The Spy Who Came In From The Cold
Sound: B Extras: D Film: A-
After a handful of films in the 50’s and the success of Hud (1963) director Martin Ritt turned
in another fine film a few years later with The Spy Who Came in From the Cold, starring Richard Burton, Claire
Bloom, and Oskar Werner. The look of Hud
was staggering with some of the best black and white photography filmed by
master cinematography James Wong Howe, A.S.C., but with this film Ritt used
Oswald Morris, B.S.C., to get a starker image, which was immaculately captured
and both films serve as lessons on black and white filmmaking.
The mid sixties was a time of political upheaval in the
U.S. and films like The Manchurian
Candidate, The Ipcress File, Funeral in Berlin, and even the first
few installments of the Bond series all dealt with espionage and other ‘war
games’ in a way the world had yet to see.
This was all of course after the world was introduced to nuclear
warheads, which was made infamously known in Dr. Strangelove and even Fail-Safe. Alec Learmas (Burton) plays a British spy
sent to East Germany in an attempt to defect, but the real plans are for him to
spread wrong information. The twist
however is that he may not be as useful or needed as he thought and maybe even
his own people are simply using him as a decoy. His struggle and attempt to come ‘out of the cold’ play out the
remainder of the film.
The 1.85 X 1 anamorphically enhanced print for the DVD
looks fantastic, even with some minor drawbacks here and there. One advantage with this DVD is the lower
compression that was used since it’s a movie-only disc. The payoff is a very beautiful print with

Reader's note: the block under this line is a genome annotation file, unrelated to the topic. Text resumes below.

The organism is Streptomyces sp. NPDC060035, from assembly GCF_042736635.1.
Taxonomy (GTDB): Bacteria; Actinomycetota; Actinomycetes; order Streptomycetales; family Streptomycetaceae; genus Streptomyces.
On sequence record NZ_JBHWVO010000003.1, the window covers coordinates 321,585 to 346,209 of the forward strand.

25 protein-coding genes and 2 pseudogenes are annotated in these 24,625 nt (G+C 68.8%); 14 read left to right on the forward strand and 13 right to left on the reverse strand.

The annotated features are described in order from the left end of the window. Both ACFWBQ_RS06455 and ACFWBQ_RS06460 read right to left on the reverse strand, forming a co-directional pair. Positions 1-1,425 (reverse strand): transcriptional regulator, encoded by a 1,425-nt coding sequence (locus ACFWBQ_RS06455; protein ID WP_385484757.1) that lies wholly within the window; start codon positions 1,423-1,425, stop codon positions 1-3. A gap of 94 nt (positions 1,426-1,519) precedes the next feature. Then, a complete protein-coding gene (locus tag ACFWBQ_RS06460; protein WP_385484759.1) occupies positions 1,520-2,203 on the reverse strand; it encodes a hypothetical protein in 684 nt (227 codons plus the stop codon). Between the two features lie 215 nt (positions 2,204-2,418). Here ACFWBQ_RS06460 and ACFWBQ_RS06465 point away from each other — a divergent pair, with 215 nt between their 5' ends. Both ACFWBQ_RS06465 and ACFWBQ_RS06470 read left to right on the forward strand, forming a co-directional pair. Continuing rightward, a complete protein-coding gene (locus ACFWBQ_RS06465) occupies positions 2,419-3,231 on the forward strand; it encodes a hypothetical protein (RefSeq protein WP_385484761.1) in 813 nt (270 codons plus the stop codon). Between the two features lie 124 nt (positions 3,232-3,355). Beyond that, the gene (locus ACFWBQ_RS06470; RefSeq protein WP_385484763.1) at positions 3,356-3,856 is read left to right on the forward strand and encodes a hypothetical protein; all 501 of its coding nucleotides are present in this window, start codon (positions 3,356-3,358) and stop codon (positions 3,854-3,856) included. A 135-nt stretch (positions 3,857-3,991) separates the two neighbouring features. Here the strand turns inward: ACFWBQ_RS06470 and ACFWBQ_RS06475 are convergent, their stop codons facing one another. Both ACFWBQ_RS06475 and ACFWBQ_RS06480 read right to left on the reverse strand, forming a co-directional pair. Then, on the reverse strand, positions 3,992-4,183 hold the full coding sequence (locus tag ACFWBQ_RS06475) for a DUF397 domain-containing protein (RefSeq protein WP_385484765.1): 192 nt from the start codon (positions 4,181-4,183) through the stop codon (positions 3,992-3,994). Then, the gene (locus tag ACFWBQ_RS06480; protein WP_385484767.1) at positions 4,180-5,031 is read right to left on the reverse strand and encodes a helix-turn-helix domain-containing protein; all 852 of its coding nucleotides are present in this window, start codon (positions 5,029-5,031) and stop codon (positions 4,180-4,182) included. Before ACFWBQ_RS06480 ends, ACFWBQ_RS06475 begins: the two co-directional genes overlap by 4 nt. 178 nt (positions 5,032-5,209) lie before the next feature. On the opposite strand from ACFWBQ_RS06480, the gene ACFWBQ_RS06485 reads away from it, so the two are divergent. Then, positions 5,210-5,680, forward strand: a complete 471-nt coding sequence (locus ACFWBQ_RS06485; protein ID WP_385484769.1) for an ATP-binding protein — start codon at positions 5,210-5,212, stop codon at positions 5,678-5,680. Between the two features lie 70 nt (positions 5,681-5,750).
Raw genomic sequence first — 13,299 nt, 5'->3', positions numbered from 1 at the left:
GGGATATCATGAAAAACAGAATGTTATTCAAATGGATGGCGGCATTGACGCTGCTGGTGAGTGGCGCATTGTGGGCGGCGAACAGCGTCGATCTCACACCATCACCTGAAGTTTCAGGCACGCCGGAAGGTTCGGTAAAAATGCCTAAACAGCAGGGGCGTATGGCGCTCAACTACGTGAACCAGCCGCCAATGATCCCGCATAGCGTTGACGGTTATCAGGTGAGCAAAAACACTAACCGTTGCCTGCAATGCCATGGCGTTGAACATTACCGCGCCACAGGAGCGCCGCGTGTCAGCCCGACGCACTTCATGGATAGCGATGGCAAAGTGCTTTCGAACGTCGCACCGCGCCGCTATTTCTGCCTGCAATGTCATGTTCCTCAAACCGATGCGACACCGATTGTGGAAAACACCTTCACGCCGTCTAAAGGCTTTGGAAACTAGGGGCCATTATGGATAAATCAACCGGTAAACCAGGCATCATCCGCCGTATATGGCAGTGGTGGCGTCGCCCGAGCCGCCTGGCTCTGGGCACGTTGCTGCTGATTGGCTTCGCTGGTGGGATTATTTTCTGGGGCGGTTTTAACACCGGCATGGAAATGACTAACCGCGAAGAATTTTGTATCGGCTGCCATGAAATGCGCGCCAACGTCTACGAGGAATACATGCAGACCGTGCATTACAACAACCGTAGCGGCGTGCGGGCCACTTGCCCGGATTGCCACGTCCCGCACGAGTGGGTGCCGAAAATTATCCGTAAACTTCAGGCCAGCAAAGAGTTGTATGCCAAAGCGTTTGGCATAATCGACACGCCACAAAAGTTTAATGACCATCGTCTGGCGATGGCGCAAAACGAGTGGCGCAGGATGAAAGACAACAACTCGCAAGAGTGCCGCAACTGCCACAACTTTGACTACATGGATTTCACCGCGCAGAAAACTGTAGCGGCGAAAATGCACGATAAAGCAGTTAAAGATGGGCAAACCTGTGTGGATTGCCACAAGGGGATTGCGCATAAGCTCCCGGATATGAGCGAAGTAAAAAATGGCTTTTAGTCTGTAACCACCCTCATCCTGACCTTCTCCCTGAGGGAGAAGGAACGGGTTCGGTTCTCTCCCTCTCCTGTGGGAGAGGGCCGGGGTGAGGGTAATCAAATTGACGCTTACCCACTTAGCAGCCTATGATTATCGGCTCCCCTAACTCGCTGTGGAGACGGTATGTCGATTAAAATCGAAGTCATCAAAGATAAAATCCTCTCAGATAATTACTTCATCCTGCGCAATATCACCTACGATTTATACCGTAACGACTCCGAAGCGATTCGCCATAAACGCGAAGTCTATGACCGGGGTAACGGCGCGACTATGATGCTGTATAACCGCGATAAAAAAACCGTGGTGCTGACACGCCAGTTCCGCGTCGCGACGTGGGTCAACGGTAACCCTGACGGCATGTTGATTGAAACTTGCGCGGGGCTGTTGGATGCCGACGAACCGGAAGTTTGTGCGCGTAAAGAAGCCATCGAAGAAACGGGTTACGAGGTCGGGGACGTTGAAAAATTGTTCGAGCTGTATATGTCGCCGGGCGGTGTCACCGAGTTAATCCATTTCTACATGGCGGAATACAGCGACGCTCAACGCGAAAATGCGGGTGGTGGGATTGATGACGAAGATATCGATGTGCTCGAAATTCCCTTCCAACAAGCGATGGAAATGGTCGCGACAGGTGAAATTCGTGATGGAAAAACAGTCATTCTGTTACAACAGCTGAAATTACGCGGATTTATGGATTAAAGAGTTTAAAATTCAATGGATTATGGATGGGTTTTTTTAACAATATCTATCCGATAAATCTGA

excellent contrast. Whites are never
too burned out and blacks are deep, but never muddy. The midrange is very pleasing and this stands as one of
Paramount’s better black and white titles alongside yet another fine film from
the 60’s – Seconds (1966) directed
by John Frankenheimer. The remixed 5.1
Dolby Digital audio track is a bit sparse from time to time, but offers a nice
approximation of what the film may offer with a surround feel. Most of the sound information is placed
heavily towards the front anyway and dialogue is clear for the most part.
While this DVD does not contain any extras, the film
speaks volumes for itself and with a good transfer and decent audio track it is
well worth the price of purchase. Those
who have never seen the film are in for a real treat and this is by far the
best way yet to see the film on home video.
If you are a fan of the Coen Brothers’ cameraman Roger Deakins, one of
the better cinematographers working today, then you will certainly not want to
miss this film for this is one of this all time favorites.
- Nate Goss